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7 ideas to help small towns survive, thrive

Lon Tonneson rural community main street
MAIN STREET: Cars line Main Street in Brookings, S.D
Commentary: Community vitality conference explores ways to develop rural communities.

Attending a conference in South Dakota typically means heading to a city — perhaps Pierre, Rapid City or Sioux Falls. But I recently had the opportunity to attend a conference in the small town of Lemmon, S.D. (population 1,213) and was impressed to find it attracted more than 120 attendees from other small rural towns such Selby, Bowdle, Webster, Hot Springs, and Tulare.

The conference was called “Energize! Exploring Innovative Rural Communities” and was facilitated by South Dakota State University’s Extension’s Community Vitality Team.

A common theme among conference participants was the desire to their help rural communities survive and thrive.

Seven of my favorite takeaway messages from the event were:

1. Get involved, whether you live in town or in the rural area. Neal Pinnow, mayor of Lemmon, suggested getting in on the ground floor to learn how entities within the community work. His civic involvement began by serving on the Chamber of Commerce board, then the economic development committee, followed by city council. With that experience, he then ran for mayor.

2. Build relationships with agencies before your community needs their services. A contingent from Lemmon has made visits to Pierre to meet with various state entities just to get to know the staff and the programs available. In years when assistance has been needed, the connections have proven to be valuable.

3. Recognize ZIP codes don’t matter to the next generation. Brent Comstock, a rural entrepreneur whose home state is Nebraska, surveyed more than 5,000 young people in 2018. He asked them to rank what was most important to them from a list of five items that included: stay in home community, move away from community, have a family, have a good income and change the world. Comstock reports that income, family and impacting the world consistently ranked higher than the questions related to location. “Foremost, the next generation wants to do things,” he said.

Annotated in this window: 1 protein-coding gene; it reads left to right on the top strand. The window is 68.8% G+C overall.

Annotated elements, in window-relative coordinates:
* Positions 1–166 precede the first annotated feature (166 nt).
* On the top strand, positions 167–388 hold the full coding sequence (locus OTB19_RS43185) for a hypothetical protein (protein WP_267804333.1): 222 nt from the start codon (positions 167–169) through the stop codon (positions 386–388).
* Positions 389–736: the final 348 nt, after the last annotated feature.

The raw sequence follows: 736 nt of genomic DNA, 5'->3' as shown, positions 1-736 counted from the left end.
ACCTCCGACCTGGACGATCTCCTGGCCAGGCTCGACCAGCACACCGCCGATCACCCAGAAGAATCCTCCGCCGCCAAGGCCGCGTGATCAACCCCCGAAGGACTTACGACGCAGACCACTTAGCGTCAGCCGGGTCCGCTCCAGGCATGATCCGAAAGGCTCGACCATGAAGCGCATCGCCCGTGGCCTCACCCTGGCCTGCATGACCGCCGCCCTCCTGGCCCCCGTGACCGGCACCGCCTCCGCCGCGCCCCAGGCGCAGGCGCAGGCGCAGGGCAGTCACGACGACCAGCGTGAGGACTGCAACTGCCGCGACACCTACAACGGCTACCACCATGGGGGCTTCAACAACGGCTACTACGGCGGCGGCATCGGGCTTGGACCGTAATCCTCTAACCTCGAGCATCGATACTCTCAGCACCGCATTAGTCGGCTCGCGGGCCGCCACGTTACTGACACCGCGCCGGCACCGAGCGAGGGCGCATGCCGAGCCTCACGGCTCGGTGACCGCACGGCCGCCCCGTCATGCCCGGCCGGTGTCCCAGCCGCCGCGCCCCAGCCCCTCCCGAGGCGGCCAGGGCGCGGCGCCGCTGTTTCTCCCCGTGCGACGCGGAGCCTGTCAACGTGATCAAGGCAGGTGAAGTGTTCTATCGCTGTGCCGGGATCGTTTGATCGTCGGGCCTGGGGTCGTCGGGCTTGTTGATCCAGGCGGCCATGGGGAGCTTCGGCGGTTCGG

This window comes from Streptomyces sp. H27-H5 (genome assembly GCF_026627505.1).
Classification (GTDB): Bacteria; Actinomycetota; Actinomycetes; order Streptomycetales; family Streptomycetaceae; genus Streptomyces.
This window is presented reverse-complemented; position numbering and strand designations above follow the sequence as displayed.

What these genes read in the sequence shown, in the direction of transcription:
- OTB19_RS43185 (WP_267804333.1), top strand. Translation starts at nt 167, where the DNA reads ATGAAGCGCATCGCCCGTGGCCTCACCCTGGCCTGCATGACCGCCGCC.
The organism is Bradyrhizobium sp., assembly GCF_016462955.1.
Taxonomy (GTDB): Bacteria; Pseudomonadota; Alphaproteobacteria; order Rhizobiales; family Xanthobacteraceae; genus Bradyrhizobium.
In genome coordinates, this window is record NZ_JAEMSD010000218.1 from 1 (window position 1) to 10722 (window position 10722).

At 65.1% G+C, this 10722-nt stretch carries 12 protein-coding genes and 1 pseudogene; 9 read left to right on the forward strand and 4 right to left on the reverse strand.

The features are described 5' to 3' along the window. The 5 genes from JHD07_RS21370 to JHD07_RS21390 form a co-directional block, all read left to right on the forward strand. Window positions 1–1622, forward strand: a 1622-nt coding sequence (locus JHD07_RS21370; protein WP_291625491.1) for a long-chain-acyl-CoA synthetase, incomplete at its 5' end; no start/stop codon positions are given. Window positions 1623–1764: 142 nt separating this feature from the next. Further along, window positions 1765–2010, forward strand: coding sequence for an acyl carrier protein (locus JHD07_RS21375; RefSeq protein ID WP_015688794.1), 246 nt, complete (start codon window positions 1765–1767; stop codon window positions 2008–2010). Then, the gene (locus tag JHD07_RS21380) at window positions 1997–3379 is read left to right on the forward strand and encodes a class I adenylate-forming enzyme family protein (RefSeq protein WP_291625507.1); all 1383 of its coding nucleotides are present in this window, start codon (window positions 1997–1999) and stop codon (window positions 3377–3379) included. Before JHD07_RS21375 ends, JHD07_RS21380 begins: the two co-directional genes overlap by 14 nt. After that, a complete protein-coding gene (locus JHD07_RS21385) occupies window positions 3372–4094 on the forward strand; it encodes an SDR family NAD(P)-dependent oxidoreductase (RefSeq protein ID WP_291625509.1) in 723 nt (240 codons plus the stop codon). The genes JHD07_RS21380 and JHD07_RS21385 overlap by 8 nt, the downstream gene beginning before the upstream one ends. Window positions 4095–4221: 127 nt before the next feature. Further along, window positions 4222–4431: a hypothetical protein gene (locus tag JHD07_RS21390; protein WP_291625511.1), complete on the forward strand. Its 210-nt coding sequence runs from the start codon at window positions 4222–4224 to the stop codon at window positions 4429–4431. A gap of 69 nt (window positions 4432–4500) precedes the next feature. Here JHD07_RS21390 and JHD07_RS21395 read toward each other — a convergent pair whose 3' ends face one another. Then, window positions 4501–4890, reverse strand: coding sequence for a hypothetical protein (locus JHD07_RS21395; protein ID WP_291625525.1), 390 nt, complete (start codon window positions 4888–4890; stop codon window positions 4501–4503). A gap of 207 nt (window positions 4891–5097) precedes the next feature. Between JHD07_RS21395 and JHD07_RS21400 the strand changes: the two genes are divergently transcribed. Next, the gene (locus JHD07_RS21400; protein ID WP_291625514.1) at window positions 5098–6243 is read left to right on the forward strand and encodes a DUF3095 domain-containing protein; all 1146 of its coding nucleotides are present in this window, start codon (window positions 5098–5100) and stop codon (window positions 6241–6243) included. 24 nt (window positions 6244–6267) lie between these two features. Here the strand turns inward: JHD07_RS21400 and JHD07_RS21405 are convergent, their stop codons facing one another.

4. Make your town an experience town, not an errand town. “People will probably still get milk and eggs when they come to town, but we want them to also come downtown and have fun,” says Kate Westphal, 21, who is working to re-energize her hometown of Lemmon. After earning her nursing degree, she surprised herself by moving back to Lemmon after realizing she missed her family’s ranch and the connectedness of a rural community. Westphal, whose parents are longtime sheep ranchers in the area, is working as a nurse while also operating a custom leather business. She also recently opened a clothing and jewelry boutique on Main Street with her mom, Deb. Westphal credits her can-do attitude to her ranch upbringing. Businesses in a small community must work together, Westphal says. “You can’t have five coffee shops … but having a variety of stores brings more people to shop.”

6. Invite others to participate. Dick Werner returned to his hometown of Herried, S.D., to retire, and he’s committed himself to re-energizing the community. He pulled people and resources together to improve the park playground, develop housing and update the sports complex. As each project was completed, more people volunteered to help with the next one.

7. Ask for aid. The South Dakota Community Foundation, the Bush Foundation and Dakota Resources all offer a variety of funding programs. SDSU’s Community Vitality Team can help you identify many others. Contact them via Facebook at SDSU Extension Community Vitality or email

Watch for SDSU’s next Energize Conference to be held in a rural South Dakota community in Spring 2020.

Gordon writes from Whitewood, S.D.
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